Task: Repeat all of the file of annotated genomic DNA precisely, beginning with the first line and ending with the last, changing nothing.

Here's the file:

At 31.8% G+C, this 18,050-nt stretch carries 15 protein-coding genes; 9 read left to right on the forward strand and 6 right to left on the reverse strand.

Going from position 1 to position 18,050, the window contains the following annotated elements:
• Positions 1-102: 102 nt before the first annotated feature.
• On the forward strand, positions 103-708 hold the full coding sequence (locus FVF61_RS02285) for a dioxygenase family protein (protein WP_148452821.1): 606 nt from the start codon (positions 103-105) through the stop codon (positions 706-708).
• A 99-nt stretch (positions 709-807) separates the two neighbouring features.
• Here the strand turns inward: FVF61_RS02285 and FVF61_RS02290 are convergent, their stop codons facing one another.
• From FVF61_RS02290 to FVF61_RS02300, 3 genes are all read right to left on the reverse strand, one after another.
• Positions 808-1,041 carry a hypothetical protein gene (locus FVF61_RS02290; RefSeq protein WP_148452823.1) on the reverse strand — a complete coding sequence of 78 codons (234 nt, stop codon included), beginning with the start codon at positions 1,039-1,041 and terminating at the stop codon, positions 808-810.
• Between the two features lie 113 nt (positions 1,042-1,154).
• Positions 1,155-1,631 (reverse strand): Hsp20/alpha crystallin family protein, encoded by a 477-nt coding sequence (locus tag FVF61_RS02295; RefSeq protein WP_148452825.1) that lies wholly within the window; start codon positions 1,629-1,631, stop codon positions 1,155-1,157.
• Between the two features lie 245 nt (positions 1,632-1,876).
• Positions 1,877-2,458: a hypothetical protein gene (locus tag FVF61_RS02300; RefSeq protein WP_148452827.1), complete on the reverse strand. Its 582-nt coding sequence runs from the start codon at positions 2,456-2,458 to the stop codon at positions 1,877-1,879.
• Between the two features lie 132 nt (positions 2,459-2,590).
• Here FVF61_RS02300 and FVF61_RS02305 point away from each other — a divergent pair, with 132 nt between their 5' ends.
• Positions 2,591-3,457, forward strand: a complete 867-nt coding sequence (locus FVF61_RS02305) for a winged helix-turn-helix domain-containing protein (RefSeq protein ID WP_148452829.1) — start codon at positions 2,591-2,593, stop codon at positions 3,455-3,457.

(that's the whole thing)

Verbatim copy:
At 31.8% G+C, this 18,050-nt stretch carries 15 protein-coding genes; 9 read left to right on the forward strand and 6 right to left on the reverse strand.

Going from position 1 to position 18,050, the window contains the following annotated elements:
• Positions 1-102: 102 nt before the first annotated feature.
• On the forward strand, positions 103-708 hold the full coding sequence (locus FVF61_RS02285) for a dioxygenase family protein (protein WP_148452821.1): 606 nt from the start codon (positions 103-105) through the stop codon (positions 706-708).
• A 99-nt stretch (positions 709-807) separates the two neighbouring features.
• Here the strand turns inward: FVF61_RS02285 and FVF61_RS02290 are convergent, their stop codons facing one another.
• From FVF61_RS02290 to FVF61_RS02300, 3 genes are all read right to left on the reverse strand, one after another.
• Positions 808-1,041 carry a hypothetical protein gene (locus FVF61_RS02290; RefSeq protein WP_148452823.1) on the reverse strand — a complete coding sequence of 78 codons (234 nt, stop codon included), beginning with the start codon at positions 1,039-1,041 and terminating at the stop codon, positions 808-810.
• Between the two features lie 113 nt (positions 1,042-1,154).
• Positions 1,155-1,631 (reverse strand): Hsp20/alpha crystallin family protein, encoded by a 477-nt coding sequence (locus tag FVF61_RS02295; RefSeq protein WP_148452825.1) that lies wholly within the window; start codon positions 1,629-1,631, stop codon positions 1,155-1,157.
• Between the two features lie 245 nt (positions 1,632-1,876).
• Positions 1,877-2,458: a hypothetical protein gene (locus tag FVF61_RS02300; RefSeq protein WP_148452827.1), complete on the reverse strand. Its 582-nt coding sequence runs from the start codon at positions 2,456-2,458 to the stop codon at positions 1,877-1,879.
• Between the two features lie 132 nt (positions 2,459-2,590).
• Here FVF61_RS02300 and FVF61_RS02305 point away from each other — a divergent pair, with 132 nt between their 5' ends.
• Positions 2,591-3,457, forward strand: a complete 867-nt coding sequence (locus FVF61_RS02305) for a winged helix-turn-helix domain-containing protein (RefSeq protein ID WP_148452829.1) — start codon at positions 2,591-2,593, stop codon at positions 3,455-3,457.